Last week, David Grann and I met in his office at The New Yorker, in midtown Manhattan. It is a glorious fire hazard because he doesn't throw anything away. Grann has been a staff writer at the magazine since 2003 and published two books, the enthralling The Lost City of Z, and The Devil and Sherlock Holmes, a collection of his reportage. Stacks of papers related to finished stories ("That's Z, that's Cuba, that's Willingham…") line the walls, while the floor is devoted to a book-in-progress, as yet untitled, on the Osage Indian murders and the birth of the Federal Bureau of Investigation.
For fans, a new [...]
From time to time, The Awl offers its space to everyday citizens with something to say.
I am a newspaperman. Before my freelancing days, my business card had the name of my paper, and under that it said my own name, and then: "Staff Writer." These days, I'm barely getting by as a freelancer, and my business card has a little graphic of a quill by my name.
I often think about how different the media landscape would be if newspapers had invested in killing off the "Web content" people once they became a clear danger to journalism.
Assassination is a nasty business, and I am against it. Still, you [...]
You know how something happens and you look at Twitter (or learn about it from Twitter) and people are going insane within seconds of finding out about this news that probably doesn't even have anything to do with their lives or industry? How do people get wildly upset about something they just heard about? Isn't that the job of bloggers?
This is now a proven aspect of Twitter. The Pew Research Center studied Twitter users and found "the reaction on Twitter to major political events and policy decisions often differs a great deal from public opinion as measured by surveys." And they're not just excitable and wrong, they're also [...]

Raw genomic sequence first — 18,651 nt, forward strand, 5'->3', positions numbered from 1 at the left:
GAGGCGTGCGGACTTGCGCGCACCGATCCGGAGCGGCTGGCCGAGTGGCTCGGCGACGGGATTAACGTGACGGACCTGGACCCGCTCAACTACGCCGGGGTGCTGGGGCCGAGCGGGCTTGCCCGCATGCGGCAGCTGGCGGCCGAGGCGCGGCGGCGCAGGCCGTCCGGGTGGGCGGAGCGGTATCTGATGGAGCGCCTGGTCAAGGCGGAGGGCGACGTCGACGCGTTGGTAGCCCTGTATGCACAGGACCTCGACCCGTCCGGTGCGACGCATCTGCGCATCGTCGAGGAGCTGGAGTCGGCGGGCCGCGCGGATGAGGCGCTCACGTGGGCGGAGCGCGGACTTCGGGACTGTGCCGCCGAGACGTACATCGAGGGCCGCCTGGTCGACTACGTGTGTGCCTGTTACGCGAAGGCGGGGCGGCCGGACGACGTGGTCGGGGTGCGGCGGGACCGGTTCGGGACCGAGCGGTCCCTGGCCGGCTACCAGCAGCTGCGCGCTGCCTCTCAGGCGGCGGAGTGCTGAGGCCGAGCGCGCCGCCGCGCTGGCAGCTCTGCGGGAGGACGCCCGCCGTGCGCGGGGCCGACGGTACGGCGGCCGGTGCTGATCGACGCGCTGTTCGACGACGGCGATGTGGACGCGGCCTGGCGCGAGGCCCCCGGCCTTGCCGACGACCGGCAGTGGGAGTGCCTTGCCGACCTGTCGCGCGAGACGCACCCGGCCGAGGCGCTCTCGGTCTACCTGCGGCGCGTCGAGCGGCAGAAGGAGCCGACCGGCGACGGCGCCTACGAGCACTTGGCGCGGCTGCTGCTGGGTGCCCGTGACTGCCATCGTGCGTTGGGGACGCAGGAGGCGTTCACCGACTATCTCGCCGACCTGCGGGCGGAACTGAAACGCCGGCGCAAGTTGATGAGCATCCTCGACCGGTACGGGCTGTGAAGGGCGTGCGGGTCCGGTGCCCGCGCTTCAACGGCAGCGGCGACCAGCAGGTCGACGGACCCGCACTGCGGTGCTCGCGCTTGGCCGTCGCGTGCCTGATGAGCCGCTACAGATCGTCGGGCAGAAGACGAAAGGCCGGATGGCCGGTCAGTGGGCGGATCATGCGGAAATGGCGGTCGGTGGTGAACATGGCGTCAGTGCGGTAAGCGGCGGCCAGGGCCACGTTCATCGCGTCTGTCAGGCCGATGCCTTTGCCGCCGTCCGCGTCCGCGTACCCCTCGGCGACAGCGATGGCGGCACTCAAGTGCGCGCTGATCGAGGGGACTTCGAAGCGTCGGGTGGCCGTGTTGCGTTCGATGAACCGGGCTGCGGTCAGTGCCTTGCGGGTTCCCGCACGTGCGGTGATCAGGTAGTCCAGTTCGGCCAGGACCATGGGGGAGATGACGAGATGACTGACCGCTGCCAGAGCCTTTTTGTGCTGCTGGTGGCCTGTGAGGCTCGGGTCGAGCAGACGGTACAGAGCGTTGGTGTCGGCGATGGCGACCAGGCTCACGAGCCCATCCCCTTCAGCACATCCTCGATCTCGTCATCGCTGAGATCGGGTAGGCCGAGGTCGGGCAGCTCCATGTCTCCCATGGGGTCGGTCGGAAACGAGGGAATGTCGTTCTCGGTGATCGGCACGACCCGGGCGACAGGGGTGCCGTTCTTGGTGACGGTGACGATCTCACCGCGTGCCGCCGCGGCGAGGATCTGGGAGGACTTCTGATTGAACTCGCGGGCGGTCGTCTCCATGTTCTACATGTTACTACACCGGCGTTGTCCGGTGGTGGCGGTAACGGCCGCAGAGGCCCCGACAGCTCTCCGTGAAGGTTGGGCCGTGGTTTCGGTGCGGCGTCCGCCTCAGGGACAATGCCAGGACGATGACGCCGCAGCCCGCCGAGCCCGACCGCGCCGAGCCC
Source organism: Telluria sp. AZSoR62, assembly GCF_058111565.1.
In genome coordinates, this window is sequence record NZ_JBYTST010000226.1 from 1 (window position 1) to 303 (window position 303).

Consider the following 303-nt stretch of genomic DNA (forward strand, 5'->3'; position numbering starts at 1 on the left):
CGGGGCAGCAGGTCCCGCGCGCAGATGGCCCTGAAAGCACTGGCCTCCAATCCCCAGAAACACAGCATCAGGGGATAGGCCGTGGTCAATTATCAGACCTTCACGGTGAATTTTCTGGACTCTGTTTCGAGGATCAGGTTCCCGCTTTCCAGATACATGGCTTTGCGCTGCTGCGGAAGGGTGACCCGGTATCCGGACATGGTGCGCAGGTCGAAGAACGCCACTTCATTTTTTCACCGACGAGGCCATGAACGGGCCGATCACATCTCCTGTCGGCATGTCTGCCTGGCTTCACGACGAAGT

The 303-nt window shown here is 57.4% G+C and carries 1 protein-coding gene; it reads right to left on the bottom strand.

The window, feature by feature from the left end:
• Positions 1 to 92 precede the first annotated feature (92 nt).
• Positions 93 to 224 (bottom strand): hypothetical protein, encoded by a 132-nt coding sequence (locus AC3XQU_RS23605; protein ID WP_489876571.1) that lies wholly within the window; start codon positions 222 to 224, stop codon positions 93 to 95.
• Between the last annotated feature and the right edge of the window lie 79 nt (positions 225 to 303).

Long ago, before foreigners got the Internet, a real pleasure of foreign travel was picking up the International Herald Tribune and reading the Dave Barry column and some "Classic Peanuts" on the half page of comics. There was news, too, but you already knew the headlines from the BBC World Service or SkyNews or CNN International playing in the hotel lobby. Still, it was nice to sit in a cafe and not work and read a good newspaper, especially one with such a romantic name: The International Herald Tribune.
There were a handful of really good columnists and reporters (especially on the Arts, Fashion, Food and Architecture beats!) who were [...]
As you may have seen on Twitter yesterday, Burger King was either sold to McDonald's or taken over by crazy people. Both would be an improvement, as Burger King has a reputation as "the fast food that even fast-food lovers don't like at all." There has always been something off about this hamburger franchise business, especially the marketing. That's why cynical people looked at the supposed hacking of @BurgerKing and figured it was just another desperate try to get anyone to care about the perennial No. 2 hamburger brand.
Yakkin' About The Internet is an ongoing series by Whitney Phillips and Kate Miltner. Whitney recently completed her PhD dissertation on trolls; Kate wrote her Masters thesis on LOLCats—yep! Up for discussion today: William Shatner's visit to Reddit, community moderation, and the complexities of "free speech" on the internet.
Whitney: Two weeks ago, William Shatner tweeted with Chris Hadfield, an astronaut stationed at the International Space Station. This resulted in the ENTIRE INTERNET BEING WON by Shatner, at least according to this Reddit thread. Apparently the 81-year-old Shatner got wind of the thread, and promptly created an account. He then proceeded to spend the next [...]
No seriously, which demons did you confront via social media this weekend? Meghan McCain, for one, was busy. My only beef here, I guess, is that when you want to get into it with someone, you actually have to call them. The whole "call me" thing just doesn't work. (via)